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Fianna Lin: My cross-strait relationship

Fianna Lin: My cross-strait relationship
by Xin Ma

For over 30 years, the 180km-wide Taiwan Strait had been the largest barrier separating people on two sides, physically, culturally and politically. However, it never separates lovers living on two sides of the strait.

“I didn't believe in online dating or long-distance relationships, till I knew him,” says 23-year-old Fianna, “It's just destiny, whether you believe or not.” Into the fifth year of the long-distance relationship, clearly her passion still focuses on Jay, who she met on MSN one high school summer holiday.

I first meet her in a sunny classroom, as we are enrolled in the same course of Asian Popular Culture. Her face flushed red when she presented in class, jumping up and down with her hands pointing straight forward, to explain how the ghosts jump in Taiwanese movies, which made the class burst into laugh. That was a few months ago, shortly after she settled down in Sydney from Taipei.

The second time I meet with her, here in a chic café at Broadway Mall, wearing a grey hoodie and jeans, Fianna is more relaxed and conversational than she appears in class. Unlike other Asian girls who are often too shy to talk about relationship, Fianna is surprisingly open with me. “I’m a very traditional girl, and never believed the ‘love-at-the-first-click’ thing. But it did happen to me.”

The story begins when Fianna clicked yes on a friend request on MSN. “At that time, I never had a mainlander friend on my MSN. I was just curious,” she smiles with a grin. “Neither of us expected it going anywhere at the start. Soon we found out we shared a lot in common. Then we talked longer and longer each time we met. I had never met someone like him in real life.” A few weeks later, when meeting on MSN at 9pm becomes fixed on their schedule, they both felt the heat between them. However, it was not until six months later that they arranged their first date in the real world. Since the Taiwan government had a strict ban on mainland visitors, they decided to meet in Hong Kong on Christmas 2003.

“My parents were the hardest part.” Fianna admits her parents had no idea of her relationship with Jay till three days before Christmas. “They were totally mad at me and did everything they could to stop me going to Hong Kong.” Sipping iced coffee, she pauses when recalling the family storm before her departure. “In fact, my parents don’t mind he’s a mainlander, but they’ve heard too many horrible stories of online dating, and were worried about my safety. But at that time I felt like nothing can stop me, no matter what they said.”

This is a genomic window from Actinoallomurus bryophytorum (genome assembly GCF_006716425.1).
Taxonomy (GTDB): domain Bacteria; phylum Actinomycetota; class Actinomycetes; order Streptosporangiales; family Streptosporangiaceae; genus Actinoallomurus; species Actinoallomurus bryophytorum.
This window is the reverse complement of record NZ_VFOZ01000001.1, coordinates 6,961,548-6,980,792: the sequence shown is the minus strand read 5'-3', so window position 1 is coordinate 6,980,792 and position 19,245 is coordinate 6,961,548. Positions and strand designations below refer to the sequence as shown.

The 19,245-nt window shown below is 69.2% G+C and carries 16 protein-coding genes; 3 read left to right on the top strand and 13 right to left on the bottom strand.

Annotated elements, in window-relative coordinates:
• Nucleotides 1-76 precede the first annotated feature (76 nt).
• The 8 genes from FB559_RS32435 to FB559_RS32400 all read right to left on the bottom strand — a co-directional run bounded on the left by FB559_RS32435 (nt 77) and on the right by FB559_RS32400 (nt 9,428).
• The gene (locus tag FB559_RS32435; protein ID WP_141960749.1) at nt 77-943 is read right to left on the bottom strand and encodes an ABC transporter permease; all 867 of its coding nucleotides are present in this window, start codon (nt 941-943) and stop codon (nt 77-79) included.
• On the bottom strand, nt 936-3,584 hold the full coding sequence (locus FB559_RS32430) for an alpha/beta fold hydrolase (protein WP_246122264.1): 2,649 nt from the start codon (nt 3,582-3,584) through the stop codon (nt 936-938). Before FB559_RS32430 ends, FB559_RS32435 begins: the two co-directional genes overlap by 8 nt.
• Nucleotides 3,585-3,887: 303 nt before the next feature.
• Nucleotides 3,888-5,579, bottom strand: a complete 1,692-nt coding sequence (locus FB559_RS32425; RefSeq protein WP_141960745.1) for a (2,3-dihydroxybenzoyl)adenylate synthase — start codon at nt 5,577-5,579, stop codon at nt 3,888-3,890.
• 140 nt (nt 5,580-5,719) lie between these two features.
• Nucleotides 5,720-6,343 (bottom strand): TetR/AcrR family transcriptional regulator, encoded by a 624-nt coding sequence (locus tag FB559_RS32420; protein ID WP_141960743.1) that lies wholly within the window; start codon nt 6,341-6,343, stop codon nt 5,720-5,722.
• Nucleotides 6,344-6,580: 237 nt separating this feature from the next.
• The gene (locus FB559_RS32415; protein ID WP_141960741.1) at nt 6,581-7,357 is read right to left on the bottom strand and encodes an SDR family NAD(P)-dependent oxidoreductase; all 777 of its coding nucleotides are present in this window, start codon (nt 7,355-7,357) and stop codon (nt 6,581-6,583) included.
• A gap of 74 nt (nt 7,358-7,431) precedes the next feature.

Like the old Chinese saying “No parents can win their kids”, Fianna’s parents finally agreed. But as a compromise, her mother and sister companied her to Hong Kong. “I’m very lucky growing up in a light Blue family. My parents don’t mind he’s a mainlander. That wasn’t what was worrying them. They became supportive when getting to know him.”

(Fianna’s parents support Kuomingtang (KMT, the ruling party – also called the Blue Party), which favors a more conciliatory approach to Beijing and wants to encourage closer ties. On the other head, many supporters of Democratic Progressive Party (DPP, the biggest opposition party) still regard Communist China as Taiwan’s biggest threat. The recent anti-China rally in Taipei is an example. Over 500,000 people attended the rally organized by the opposition DPP to condemn the government of President Ma Ying-jeou and his engagement policies with mainland China.)

In spite of the physical distance, the couple is also facing obstacles in terms of cultural and social pressures. Taiwan and China have been ruled separately since Chiang Kai-shek's Nationalist (KMT) forces retreated to the island in 1949 during a civil war with Mao Zedong's Communists. Until the late 1980s, nearly 30 years’ segregation have created a great political and cultural gulf between people on either side of the Taiwan Strait. Fianna admits that many mainland housewives in Taiwan are often discriminated against, finding it difficult to get a job or receive equal social welfare.

Moreover, only a week before the anti-China rally, a senior mainland cross-strait official Zhang Mingqing, was physically attacked by pro-independence protesters during his visit in Taiwan. The 69-year-old was chased, then pushed to the ground and punched in the head by pro-independence protesters in front of the cameras. “I’m not a political person,” Fianna sighs, “but I feel ashamed of the DDP. They ruined Taiwan’s reputation in the world.”

Talking about the wedding is a quick way to bring back her sweetest smile. A few months ago, Jay proposed to her while they were traveling in Tasmania. “I was cleaning dishes after dinner, when he came along and held me from the back. All of a sudden, he got down on his knees and asked me to marry him,” she recalls, her face lighting up. “Before I realized anything, the ring was already on my finger.”

Fianna says they are planning to have two weddings, one in Taiwan, and the other in Fuzhou, Jay’s hometown. The two cities are only 180km away, separated by Taiwan Strait. For the last five years, the couple has been expecting the government to lift the travel ban on mainlanders. “I hope they can lift the ban before February next year, then Jay’s family can attend our wedding in Taipei. Otherwise, somehow I feel the wedding will not be as perfect as I have always dreamed.”

Glancing to the right, Fianna sits quietly, looking out of the window when people crowding into the small café. To have families to witness their happiness, that is probably the wedding gift that Fianna and Jay – and for many other couples across Taiwan Strait – most want. Are they asking for too much? The upcoming meeting between the two sides' officials in November may give them an answer.

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